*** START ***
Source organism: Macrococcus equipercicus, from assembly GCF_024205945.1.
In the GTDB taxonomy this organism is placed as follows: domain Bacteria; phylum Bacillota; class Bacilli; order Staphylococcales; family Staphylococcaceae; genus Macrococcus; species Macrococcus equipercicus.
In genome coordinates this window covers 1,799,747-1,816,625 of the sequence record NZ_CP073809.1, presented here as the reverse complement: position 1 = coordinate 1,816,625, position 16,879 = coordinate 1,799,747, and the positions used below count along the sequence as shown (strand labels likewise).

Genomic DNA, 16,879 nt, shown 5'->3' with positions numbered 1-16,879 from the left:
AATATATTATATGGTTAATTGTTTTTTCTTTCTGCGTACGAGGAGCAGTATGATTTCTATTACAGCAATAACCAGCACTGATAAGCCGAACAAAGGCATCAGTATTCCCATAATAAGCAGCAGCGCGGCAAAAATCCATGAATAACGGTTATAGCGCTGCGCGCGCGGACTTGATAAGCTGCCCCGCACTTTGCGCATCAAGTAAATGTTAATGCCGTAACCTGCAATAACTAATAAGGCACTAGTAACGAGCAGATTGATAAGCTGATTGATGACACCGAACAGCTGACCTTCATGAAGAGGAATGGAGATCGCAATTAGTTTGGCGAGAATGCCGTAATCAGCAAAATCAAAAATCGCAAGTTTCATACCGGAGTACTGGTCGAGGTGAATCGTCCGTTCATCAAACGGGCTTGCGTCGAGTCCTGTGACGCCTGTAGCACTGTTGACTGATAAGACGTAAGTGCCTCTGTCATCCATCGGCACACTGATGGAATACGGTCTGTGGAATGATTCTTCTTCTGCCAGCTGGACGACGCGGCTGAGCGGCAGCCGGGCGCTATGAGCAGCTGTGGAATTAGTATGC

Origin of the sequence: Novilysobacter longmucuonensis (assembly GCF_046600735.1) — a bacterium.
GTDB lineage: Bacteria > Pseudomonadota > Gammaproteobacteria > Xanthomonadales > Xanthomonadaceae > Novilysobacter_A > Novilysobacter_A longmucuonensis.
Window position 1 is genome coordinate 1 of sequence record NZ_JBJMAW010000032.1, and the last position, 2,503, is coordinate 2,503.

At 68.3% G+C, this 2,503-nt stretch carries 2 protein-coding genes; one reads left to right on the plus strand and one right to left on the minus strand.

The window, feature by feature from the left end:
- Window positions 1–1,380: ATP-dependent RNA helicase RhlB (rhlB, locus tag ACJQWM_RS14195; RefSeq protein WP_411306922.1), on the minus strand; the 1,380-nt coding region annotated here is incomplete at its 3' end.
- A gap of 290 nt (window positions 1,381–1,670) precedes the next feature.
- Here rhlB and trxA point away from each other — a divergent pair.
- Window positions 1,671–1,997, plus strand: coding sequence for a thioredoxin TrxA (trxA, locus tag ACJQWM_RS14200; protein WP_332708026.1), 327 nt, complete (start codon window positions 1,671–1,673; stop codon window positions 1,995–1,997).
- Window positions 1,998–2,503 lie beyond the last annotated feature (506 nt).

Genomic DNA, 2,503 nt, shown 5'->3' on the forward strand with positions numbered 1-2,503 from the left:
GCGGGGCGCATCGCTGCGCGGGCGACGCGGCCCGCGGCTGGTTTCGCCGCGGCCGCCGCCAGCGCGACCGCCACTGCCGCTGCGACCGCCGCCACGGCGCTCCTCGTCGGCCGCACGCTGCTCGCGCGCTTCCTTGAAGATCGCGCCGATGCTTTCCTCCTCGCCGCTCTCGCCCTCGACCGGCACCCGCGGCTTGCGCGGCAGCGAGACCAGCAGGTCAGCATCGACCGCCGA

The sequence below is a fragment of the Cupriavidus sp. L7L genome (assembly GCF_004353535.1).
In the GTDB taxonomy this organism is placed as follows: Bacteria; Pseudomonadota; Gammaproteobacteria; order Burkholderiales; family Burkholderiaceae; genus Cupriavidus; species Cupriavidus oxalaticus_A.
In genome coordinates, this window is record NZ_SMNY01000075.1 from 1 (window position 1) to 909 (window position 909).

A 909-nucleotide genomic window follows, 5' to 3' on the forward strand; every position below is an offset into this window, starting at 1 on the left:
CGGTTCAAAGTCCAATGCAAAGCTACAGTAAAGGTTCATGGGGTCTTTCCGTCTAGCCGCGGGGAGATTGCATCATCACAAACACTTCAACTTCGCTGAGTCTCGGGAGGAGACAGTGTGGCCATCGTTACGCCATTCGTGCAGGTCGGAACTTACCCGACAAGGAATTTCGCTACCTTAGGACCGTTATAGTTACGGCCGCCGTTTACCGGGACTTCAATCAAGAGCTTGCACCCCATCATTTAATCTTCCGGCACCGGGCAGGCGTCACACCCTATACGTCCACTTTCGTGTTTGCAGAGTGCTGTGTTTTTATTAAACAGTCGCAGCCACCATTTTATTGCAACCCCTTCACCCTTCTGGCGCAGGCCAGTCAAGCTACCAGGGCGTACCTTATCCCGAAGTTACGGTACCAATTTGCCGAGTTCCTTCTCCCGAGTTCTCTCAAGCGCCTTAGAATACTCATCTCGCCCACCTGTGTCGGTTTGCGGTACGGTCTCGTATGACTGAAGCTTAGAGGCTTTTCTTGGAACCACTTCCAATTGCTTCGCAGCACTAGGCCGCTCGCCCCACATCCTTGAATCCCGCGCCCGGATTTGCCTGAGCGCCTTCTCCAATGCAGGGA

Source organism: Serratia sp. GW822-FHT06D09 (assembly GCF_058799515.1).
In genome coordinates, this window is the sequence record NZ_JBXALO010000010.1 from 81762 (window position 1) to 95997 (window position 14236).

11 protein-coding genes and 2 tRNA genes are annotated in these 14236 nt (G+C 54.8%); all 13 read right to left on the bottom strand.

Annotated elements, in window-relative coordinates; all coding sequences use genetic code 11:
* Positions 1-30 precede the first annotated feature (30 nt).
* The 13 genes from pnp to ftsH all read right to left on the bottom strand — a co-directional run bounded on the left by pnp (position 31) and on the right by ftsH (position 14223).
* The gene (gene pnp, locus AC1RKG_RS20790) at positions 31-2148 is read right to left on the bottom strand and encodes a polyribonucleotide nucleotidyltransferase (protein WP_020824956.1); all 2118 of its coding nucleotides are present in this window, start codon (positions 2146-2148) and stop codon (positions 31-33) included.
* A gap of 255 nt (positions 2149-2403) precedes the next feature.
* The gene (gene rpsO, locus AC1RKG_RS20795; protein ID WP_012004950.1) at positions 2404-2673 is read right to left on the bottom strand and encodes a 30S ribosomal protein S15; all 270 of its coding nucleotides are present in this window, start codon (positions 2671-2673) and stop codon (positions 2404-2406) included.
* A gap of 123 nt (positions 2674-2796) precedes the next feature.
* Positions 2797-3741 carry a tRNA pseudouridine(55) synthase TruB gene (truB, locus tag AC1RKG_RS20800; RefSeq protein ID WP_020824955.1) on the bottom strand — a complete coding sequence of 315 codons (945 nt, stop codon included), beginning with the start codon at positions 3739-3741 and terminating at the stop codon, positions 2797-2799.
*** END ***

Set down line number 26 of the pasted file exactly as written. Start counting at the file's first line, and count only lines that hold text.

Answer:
Annotated elements, in window-relative coordinates; all coding sequences use genetic code 11: